Contagious Yawning: A Marker for Autism

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Recently published in the September/October issue of Child Development (Volume 81, Nuber 5, Pages 1620-1631), Molly Helt, Inge-Marie Eigsti, Deborah Fein of the University of Connecticut and Peter Snyder of Brown University showed in their article their research regarding yawns and using yawns as a marker for Autism. 

That's right, yawns.  Why yawning?  Because it is what is called an automatic emotional reciprocity behavior, or in other words a way of participating in society's complex emotional environment.  But, unlike many other methods of showing empathy, yawning is a fixed action pattern that is hidden, and once started cannot be stopped.  It's a lot like watching a chain reaction. 

So what is so special about yawns?  Well, children in early years (under the age of 4) often do not yawn contagiously, meaning if someone starts to yawn, they don't yawn in response.  After the age of 4 that starts to become more common, and soon children are participating in the group emotional response of empathetic yawning. 

Unless the child has Autism.  Unlike neuro-typical children, most children with Autism do not participate in contagious yawning, though the cause is unclear.  They also do not participate in most other facial mimicry while watching others (whether on television or in person).  These sort of missed queues make it difficult for a person with Autism to be welcome within a generally social environment.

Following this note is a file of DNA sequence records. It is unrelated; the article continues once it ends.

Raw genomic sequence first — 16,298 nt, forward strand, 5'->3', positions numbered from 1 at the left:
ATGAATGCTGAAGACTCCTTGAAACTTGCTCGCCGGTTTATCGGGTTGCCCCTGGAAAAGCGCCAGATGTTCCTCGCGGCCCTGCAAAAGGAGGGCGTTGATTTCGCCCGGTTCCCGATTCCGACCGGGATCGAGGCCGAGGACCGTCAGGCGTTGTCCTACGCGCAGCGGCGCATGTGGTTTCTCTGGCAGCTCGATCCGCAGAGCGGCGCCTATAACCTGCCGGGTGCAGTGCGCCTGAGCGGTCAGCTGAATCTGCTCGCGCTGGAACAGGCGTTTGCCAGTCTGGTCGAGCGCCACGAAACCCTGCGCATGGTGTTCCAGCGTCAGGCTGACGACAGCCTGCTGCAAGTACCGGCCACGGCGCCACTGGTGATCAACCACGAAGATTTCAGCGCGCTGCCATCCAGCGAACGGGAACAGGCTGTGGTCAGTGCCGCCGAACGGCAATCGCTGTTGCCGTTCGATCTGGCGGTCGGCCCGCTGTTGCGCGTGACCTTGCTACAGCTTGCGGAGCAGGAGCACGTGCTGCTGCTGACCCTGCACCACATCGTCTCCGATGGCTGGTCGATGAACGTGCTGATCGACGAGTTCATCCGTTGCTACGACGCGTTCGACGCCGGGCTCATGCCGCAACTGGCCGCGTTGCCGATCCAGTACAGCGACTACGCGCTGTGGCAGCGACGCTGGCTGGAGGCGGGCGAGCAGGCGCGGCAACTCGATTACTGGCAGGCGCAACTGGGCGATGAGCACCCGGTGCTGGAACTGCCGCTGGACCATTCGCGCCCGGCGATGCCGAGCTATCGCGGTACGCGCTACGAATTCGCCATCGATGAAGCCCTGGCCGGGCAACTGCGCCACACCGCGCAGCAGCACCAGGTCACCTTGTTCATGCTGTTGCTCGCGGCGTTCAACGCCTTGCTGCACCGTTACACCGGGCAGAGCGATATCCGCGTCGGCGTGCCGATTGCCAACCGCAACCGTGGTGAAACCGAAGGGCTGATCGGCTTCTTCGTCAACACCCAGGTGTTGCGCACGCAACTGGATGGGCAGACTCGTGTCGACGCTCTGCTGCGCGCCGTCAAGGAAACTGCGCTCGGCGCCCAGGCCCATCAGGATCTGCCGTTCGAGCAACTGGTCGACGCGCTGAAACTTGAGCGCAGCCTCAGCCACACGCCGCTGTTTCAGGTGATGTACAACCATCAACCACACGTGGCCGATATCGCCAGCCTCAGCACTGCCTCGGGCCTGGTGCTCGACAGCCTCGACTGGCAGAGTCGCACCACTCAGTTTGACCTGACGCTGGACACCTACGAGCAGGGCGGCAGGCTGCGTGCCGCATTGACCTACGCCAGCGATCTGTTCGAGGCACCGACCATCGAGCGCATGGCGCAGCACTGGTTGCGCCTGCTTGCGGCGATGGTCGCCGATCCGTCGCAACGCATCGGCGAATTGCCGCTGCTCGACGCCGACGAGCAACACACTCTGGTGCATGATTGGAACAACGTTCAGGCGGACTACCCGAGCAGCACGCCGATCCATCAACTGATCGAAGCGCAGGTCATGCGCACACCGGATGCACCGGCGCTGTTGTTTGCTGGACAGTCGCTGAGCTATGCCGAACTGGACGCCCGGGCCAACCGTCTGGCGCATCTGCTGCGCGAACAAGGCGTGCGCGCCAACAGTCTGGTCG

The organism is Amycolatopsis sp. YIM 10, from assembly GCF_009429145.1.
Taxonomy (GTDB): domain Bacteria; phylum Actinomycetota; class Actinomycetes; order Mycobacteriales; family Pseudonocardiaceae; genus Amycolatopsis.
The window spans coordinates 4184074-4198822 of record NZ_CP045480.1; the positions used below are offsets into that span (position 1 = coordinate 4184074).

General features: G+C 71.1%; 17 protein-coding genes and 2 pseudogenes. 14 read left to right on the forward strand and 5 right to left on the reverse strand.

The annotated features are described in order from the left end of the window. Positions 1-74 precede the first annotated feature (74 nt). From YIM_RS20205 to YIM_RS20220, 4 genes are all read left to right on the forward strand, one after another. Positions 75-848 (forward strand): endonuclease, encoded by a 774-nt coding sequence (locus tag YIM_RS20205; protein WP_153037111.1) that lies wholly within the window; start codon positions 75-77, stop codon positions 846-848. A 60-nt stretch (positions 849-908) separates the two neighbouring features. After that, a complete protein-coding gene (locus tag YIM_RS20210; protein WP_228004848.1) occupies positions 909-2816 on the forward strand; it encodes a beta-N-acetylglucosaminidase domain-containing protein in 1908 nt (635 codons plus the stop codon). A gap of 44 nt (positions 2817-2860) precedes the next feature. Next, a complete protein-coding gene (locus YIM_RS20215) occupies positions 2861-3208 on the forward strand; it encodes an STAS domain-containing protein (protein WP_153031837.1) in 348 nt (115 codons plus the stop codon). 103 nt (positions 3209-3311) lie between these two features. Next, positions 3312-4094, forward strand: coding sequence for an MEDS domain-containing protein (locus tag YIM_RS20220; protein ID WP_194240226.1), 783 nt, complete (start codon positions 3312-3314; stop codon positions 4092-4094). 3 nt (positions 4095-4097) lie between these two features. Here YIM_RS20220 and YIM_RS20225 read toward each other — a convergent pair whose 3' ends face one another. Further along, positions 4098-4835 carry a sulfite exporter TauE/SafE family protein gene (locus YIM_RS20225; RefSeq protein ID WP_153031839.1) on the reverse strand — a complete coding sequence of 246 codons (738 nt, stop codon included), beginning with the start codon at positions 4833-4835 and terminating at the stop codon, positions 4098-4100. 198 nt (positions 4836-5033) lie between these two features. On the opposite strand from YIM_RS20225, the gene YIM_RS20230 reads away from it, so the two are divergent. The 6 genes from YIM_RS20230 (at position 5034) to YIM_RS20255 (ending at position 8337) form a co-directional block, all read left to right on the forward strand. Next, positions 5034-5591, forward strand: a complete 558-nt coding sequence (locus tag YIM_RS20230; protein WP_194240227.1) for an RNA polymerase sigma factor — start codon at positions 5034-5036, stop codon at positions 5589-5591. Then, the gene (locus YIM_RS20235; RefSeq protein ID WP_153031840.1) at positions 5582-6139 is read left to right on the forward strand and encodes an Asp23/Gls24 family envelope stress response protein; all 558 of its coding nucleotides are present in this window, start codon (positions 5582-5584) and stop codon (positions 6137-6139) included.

So why even bother with yawning?  Because it could be an indicator for Autism without looking for genetic markers in blood (painful), or running MRI scans (scary for children).  The only drawback:  late detection.  You cannot hope to get a positive identification before age 5, by which time many of the benefits of Applied Behavior Analysis has been missed. 

But still, this is just one more piece of the puzzle that helps fill out the behavioral aspects of Autism, and for that I applaud these find researchers.  I recommend reading the research yourself to get a better view of the impact of this research, and what still needs to be accomplished.  Assuming, of course, you can stop yawning, as even reading (or writing, for that matter) the word can cause the fixed action pattern to trigger.  ^_^